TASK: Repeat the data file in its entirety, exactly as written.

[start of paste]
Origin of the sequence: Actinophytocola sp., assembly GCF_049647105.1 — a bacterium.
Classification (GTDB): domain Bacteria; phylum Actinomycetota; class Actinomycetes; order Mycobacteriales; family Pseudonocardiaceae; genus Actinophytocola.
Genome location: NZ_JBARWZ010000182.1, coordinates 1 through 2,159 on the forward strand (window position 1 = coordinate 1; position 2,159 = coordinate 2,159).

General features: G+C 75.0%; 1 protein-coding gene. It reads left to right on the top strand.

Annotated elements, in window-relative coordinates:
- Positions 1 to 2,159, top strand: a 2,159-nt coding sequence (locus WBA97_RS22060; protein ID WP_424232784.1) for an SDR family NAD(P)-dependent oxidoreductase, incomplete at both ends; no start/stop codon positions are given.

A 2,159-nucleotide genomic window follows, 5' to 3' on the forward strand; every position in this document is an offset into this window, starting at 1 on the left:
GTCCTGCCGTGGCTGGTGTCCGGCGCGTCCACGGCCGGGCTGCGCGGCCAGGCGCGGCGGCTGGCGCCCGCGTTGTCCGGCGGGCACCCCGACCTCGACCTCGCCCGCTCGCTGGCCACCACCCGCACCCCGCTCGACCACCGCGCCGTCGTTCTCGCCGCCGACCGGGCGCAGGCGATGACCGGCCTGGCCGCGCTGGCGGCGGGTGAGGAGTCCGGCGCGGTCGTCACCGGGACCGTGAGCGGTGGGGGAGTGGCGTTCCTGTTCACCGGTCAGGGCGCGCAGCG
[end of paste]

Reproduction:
Origin of the sequence: Actinophytocola sp., assembly GCF_049647105.1 — a bacterium.
Classification (GTDB): domain Bacteria; phylum Actinomycetota; class Actinomycetes; order Mycobacteriales; family Pseudonocardiaceae; genus Actinophytocola.
Genome location: NZ_JBARWZ010000182.1, coordinates 1 through 2,159 on the forward strand (window position 1 = coordinate 1; position 2,159 = coordinate 2,159).

General features: G+C 75.0%; 1 protein-coding gene. It reads left to right on the top strand.

Annotated elements, in window-relative coordinates:
- Positions 1 to 2,159, top strand: a 2,159-nt coding sequence (locus WBA97_RS22060; protein ID WP_424232784.1) for an SDR family NAD(P)-dependent oxidoreductase, incomplete at both ends; no start/stop codon positions are given.

A 2,159-nucleotide genomic window follows, 5' to 3' on the forward strand; every position in this document is an offset into this window, starting at 1 on the left:
GTCCTGCCGTGGCTGGTGTCCGGCGCGTCCACGGCCGGGCTGCGCGGCCAGGCGCGGCGGCTGGCGCCCGCGTTGTCCGGCGGGCACCCCGACCTCGACCTCGCCCGCTCGCTGGCCACCACCCGCACCCCGCTCGACCACCGCGCCGTCGTTCTCGCCGCCGACCGGGCGCAGGCGATGACCGGCCTGGCCGCGCTGGCGGCGGGTGAGGAGTCCGGCGCGGTCGTCACCGGGACCGTGAGCGGTGGGGGAGTGGCGTTCCTGTTCACCGGTCAGGGCGCGCAGCG